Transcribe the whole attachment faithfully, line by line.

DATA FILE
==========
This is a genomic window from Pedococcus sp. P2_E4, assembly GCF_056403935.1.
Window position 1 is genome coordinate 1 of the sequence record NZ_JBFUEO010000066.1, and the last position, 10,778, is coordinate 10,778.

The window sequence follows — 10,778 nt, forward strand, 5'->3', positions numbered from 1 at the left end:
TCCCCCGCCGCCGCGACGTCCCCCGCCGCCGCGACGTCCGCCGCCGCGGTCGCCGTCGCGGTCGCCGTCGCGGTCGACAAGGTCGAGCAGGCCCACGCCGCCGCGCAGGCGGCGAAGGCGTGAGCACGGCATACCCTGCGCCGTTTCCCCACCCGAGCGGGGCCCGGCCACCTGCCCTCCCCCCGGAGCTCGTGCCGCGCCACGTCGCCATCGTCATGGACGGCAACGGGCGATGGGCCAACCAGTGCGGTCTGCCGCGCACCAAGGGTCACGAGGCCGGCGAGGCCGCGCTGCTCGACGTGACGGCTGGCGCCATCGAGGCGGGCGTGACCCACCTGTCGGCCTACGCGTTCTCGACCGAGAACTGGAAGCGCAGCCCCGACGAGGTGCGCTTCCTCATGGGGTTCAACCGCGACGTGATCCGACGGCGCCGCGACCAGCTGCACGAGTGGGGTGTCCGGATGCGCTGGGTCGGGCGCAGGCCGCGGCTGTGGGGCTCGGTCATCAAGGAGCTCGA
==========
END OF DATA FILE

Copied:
This is a genomic window from Pedococcus sp. P2_E4, assembly GCF_056403935.1.
Window position 1 is genome coordinate 1 of the sequence record NZ_JBFUEO010000066.1, and the last position, 10,778, is coordinate 10,778.

The window sequence follows — 10,778 nt, forward strand, 5'->3', positions numbered from 1 at the left end:
TCCCCCGCCGCCGCGACGTCCCCCGCCGCCGCGACGTCCGCCGCCGCGGTCGCCGTCGCGGTCGCCGTCGCGGTCGACAAGGTCGAGCAGGCCCACGCCGCCGCGCAGGCGGCGAAGGCGTGAGCACGGCATACCCTGCGCCGTTTCCCCACCCGAGCGGGGCCCGGCCACCTGCCCTCCCCCCGGAGCTCGTGCCGCGCCACGTCGCCATCGTCATGGACGGCAACGGGCGATGGGCCAACCAGTGCGGTCTGCCGCGCACCAAGGGTCACGAGGCCGGCGAGGCCGCGCTGCTCGACGTGACGGCTGGCGCCATCGAGGCGGGCGTGACCCACCTGTCGGCCTACGCGTTCTCGACCGAGAACTGGAAGCGCAGCCCCGACGAGGTGCGCTTCCTCATGGGGTTCAACCGCGACGTGATCCGACGGCGCCGCGACCAGCTGCACGAGTGGGGTGTCCGGATGCGCTGGGTCGGGCGCAGGCCGCGGCTGTGGGGCTCGGTCATCAAGGAGCTCGA